If you own a home, every year you must pay a wealth tax.
The majority of the wealth held by middle and working class Americans is in their homes. And every year, every homeowner must pay a tax on their wealth in the form of a state and local property tax.
Every year, all across America, average people dig deep to pay the one or two or three or 5% annual tax on the value of their home, money that helps support local schools and fire departments.
Over 65% of America's working people are homeowners, so that same percentage of average Americans pays an annual wealth tax. And the 35% of us who rent don't escape it: the property taxes simply get added to our rent. So, really, every working class American is paying an annual wealth tax.
So if average, working Americans pay an annual wealth tax on the property of their homes, why don't billionaires pay an annual wealth tax on the contents of their money bins?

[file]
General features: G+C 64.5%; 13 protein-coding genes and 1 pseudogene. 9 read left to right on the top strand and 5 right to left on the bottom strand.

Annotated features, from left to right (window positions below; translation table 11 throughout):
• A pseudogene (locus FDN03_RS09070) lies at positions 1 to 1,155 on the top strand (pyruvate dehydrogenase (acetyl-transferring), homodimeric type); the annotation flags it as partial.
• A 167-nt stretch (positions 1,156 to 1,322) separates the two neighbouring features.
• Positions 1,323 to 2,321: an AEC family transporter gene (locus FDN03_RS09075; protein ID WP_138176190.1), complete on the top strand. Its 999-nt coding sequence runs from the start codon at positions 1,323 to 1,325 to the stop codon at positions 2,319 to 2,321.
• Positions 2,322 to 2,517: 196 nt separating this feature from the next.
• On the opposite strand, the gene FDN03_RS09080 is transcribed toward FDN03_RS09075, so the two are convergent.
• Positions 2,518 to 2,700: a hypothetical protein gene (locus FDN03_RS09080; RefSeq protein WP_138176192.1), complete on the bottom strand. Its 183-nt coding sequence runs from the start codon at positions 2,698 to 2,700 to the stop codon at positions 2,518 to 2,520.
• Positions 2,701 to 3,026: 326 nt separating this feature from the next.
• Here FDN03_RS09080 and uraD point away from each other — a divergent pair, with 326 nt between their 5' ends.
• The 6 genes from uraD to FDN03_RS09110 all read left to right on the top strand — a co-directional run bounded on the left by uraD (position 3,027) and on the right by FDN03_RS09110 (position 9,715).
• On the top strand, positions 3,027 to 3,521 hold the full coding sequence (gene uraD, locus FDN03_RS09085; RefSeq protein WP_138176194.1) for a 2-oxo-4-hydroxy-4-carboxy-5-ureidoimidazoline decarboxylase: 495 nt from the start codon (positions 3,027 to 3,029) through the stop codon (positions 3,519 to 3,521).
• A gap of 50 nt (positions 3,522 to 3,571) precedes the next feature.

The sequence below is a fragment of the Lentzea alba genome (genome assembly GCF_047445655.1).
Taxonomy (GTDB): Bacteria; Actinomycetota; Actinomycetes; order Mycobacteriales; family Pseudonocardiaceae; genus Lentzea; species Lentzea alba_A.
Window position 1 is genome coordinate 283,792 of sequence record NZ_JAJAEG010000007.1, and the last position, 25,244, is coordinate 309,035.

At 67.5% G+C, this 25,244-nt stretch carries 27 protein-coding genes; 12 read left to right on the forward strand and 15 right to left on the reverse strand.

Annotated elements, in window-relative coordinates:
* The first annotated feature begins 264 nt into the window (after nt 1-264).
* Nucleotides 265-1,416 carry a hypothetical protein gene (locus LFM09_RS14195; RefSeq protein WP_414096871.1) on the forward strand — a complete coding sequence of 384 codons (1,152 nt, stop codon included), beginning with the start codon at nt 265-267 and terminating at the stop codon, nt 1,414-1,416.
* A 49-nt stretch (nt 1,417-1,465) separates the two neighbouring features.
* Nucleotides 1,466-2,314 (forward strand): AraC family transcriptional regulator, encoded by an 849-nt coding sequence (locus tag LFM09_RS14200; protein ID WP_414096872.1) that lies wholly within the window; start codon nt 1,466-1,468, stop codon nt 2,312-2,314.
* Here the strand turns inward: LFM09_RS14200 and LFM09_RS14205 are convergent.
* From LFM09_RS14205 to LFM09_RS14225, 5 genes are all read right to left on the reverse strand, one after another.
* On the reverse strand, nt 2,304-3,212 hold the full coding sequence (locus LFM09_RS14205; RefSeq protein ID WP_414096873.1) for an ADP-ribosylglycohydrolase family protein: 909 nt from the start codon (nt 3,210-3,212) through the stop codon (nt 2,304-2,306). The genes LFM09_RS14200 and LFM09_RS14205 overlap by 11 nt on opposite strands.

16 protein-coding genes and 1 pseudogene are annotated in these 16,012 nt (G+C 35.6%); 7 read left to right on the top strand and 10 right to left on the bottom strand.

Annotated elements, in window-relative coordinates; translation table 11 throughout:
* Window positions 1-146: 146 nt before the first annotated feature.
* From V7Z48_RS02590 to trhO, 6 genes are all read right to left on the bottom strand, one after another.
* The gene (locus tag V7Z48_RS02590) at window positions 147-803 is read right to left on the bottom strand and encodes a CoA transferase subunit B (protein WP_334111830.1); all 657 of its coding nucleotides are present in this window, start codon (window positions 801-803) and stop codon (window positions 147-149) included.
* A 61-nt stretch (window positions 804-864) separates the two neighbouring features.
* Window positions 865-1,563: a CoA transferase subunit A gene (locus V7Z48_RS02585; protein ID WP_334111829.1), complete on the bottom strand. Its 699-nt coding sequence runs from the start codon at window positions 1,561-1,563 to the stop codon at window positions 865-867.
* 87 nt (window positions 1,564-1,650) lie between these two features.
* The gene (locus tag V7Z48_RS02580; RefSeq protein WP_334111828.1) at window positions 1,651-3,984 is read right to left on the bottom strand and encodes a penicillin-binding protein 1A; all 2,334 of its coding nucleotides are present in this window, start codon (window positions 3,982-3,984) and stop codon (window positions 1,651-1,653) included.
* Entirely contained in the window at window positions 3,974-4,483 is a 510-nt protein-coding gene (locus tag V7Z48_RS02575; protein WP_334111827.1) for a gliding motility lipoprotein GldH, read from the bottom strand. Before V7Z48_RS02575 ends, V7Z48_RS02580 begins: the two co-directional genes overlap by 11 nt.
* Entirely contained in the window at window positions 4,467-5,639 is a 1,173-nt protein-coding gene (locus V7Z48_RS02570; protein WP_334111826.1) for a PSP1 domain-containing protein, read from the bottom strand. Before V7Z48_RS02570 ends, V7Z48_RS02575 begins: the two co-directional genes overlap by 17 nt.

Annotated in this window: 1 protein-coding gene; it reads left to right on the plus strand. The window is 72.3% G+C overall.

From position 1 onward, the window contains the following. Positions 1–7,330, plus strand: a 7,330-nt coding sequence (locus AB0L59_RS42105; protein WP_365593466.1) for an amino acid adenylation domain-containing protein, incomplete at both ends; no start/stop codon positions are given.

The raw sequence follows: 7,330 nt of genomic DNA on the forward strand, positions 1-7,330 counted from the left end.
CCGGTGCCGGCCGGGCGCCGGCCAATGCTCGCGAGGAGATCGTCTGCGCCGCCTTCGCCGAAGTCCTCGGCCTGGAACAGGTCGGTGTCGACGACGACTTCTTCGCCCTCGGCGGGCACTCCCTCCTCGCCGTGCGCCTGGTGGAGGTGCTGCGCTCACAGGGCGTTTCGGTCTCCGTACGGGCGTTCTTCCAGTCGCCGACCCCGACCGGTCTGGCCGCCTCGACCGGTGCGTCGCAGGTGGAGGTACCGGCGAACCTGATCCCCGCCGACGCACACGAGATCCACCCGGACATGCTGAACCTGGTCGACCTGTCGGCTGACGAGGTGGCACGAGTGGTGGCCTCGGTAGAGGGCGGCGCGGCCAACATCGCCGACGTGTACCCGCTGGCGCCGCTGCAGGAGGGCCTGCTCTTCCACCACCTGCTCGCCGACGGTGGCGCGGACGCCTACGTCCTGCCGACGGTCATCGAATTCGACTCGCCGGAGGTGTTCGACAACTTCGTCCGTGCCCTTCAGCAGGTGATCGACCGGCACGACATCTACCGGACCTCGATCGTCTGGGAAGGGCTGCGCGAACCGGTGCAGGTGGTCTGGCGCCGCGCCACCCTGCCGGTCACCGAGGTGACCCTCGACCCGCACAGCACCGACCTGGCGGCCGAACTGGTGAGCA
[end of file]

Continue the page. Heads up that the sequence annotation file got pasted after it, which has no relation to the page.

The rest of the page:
The United Kingdom this week kicked off a major, multilevel conversation about the need for and appropriateness of a wealth tax on rich people. The government needs the money, and wealthy people have been accumulating piles of cash ever since the Reagan/Thatcher era in ways and at speeds we hadn't seen since the Roaring 20s.
America needs this conversation, too. Why is it that average working people every year must pay an annual tax on its value, when wealthier people whose savings are not in their home but in their stock portfolios or overseas bank accounts don't have to do the same?
It's a simple matter of fairness. America needs our rich people to pay a wealth tax just like the rest of us do every year, and given the crisis that Covid has thrown our local governments into because of low income tax collections, we need it now.